Federal NDP Leader Jagmeet Singh pledged financial breaks for Canadian students on Saturday, vowing to do away with interest on federal student loans “immediately and permanently” as well as forgive student debt.
Singh unveiled his latest campaign promise outside of the University of Sudbury ahead of the Sept. 20 federal election.
Singh said students have been among the Canadians hit hardest by the COVID-19 pandemic, adding forgiving their debt would give youth a necessary leg up.
“Students are struggling when they graduate, so we want to go beyond just eliminating entirely interest,” Singh said.
“We want to also forgive student debt to make sure that they’re not being crushed under the weight of that debt.”
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Sudbury’s troubled Laurentian University recently saw nearly 60 undergraduate programs and 11 graduate programs axed amid an insolvency restructuring plan, an action Singh said “could have been avoided” with help from the federal government under Liberal leader Justin Trudeau.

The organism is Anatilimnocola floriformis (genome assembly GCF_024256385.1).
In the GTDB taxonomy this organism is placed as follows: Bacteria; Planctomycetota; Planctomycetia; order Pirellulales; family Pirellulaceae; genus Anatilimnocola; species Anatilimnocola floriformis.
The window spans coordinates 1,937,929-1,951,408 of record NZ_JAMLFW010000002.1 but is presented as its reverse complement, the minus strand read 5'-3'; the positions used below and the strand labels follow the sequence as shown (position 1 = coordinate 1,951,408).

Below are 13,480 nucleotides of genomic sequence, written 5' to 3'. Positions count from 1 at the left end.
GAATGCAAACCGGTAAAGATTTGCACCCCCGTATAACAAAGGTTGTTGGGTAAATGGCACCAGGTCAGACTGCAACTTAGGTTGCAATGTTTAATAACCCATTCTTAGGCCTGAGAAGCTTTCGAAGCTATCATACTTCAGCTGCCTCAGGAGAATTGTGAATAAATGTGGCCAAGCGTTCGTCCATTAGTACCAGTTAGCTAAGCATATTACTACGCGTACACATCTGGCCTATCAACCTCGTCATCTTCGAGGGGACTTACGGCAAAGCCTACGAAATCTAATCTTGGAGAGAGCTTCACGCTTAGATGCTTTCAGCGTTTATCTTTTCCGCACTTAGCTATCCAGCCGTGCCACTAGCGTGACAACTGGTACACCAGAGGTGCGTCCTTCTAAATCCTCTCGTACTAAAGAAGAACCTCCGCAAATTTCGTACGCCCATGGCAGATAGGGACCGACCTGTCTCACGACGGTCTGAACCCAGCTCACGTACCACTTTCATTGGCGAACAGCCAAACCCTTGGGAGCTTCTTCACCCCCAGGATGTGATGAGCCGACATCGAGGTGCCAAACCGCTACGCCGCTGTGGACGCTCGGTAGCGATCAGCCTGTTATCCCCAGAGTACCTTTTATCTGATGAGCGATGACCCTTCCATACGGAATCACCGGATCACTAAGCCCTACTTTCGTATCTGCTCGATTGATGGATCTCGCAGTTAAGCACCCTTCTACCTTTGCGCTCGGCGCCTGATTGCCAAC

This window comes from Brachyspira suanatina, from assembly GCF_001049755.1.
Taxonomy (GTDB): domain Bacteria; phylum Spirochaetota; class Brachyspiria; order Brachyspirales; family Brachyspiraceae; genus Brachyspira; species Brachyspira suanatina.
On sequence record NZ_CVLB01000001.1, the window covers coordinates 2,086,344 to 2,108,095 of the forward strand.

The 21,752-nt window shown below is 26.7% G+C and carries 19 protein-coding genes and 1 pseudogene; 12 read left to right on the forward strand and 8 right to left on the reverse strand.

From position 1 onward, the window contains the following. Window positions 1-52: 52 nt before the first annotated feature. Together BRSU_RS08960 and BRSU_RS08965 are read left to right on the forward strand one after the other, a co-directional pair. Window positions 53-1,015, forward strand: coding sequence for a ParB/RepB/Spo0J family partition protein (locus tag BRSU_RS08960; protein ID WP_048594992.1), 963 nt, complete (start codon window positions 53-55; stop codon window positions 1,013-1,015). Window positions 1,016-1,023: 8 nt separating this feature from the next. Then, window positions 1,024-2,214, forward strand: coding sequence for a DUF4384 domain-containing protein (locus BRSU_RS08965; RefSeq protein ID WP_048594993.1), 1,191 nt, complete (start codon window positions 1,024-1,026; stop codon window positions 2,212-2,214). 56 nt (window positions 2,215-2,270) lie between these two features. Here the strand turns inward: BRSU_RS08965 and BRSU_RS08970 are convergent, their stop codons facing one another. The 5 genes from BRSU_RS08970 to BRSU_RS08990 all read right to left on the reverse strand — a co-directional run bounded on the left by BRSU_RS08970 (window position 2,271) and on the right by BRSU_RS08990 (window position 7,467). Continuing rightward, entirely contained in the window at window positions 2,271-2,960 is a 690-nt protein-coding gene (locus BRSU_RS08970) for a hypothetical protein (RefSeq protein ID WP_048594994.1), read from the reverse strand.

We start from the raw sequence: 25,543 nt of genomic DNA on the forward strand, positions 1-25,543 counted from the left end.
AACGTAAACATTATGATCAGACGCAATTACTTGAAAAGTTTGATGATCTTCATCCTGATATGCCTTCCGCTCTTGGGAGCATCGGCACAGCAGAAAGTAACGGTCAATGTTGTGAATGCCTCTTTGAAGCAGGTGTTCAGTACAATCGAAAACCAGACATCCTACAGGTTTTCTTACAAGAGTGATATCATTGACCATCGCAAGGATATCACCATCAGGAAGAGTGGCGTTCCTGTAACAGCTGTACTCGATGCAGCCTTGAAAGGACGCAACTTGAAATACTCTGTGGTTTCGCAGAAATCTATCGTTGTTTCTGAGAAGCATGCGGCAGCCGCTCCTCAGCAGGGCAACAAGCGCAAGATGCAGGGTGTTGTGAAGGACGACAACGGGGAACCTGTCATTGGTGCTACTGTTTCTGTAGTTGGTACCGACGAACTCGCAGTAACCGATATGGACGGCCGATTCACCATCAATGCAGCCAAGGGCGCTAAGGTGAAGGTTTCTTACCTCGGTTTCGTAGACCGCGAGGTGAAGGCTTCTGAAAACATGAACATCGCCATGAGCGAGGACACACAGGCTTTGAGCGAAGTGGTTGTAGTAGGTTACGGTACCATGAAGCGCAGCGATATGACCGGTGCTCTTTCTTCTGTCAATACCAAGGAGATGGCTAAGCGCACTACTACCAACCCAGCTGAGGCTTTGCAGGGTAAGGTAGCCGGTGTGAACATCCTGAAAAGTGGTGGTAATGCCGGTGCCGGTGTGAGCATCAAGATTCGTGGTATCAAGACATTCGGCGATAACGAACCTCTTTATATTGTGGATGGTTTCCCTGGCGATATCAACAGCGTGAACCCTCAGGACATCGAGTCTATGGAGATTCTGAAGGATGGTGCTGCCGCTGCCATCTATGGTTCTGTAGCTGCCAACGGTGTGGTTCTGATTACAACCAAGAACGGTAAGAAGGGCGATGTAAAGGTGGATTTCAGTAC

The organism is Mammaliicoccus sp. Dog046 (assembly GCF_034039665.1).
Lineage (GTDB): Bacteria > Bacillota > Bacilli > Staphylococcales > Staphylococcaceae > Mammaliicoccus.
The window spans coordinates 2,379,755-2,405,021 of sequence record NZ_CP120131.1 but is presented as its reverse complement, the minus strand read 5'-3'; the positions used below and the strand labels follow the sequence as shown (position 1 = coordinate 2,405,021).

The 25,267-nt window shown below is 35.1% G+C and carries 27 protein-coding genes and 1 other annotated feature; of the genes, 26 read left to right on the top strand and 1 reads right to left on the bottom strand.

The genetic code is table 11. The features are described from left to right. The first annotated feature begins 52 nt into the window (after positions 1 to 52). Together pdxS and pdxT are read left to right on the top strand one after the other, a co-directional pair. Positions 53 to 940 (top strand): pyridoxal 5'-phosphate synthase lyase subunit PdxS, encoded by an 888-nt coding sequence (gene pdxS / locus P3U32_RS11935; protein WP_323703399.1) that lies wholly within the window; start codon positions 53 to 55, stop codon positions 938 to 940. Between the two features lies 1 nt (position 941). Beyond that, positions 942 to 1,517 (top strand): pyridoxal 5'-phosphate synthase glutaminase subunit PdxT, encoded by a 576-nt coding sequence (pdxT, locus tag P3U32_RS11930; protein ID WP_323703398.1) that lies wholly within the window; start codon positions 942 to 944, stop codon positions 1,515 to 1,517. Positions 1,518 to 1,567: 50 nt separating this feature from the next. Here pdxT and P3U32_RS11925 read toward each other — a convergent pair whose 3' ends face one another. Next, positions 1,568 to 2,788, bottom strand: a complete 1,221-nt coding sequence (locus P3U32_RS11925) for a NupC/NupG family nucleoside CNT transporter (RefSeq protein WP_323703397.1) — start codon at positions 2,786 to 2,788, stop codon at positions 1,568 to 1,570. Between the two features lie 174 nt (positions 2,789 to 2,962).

The University of Sudbury was affiliated with Laurentian until May, when Laurentian terminated its relationship with its three federated universities. Laurentian declared insolvency in February.
Singh called Laurentian vital to the North, labelling the recent cuts “a devastating blow” to Indigenous and Francophone communities in the area.
Singh’s media appearance Saturday began with an introduction from Sudbury NDP candidate Nadia Verrelli, who said she was “full of emotions” by the cuts at Laurentian.
The NDP lost the Sudbury riding in the 2019 election, falling to the Liberals’ Paul Lefebvre by 5,718 votes.
The NDP won 24 seats in 2019, earning 15.9 per cent of the overall vote. The Liberals are in search of a majority government in this election, and would need 170 seats to reach that threshold. They won 157 seats in 2019.
The major political parties’ campaigns this year are focused on Canada’s post-pandemic recovery plan.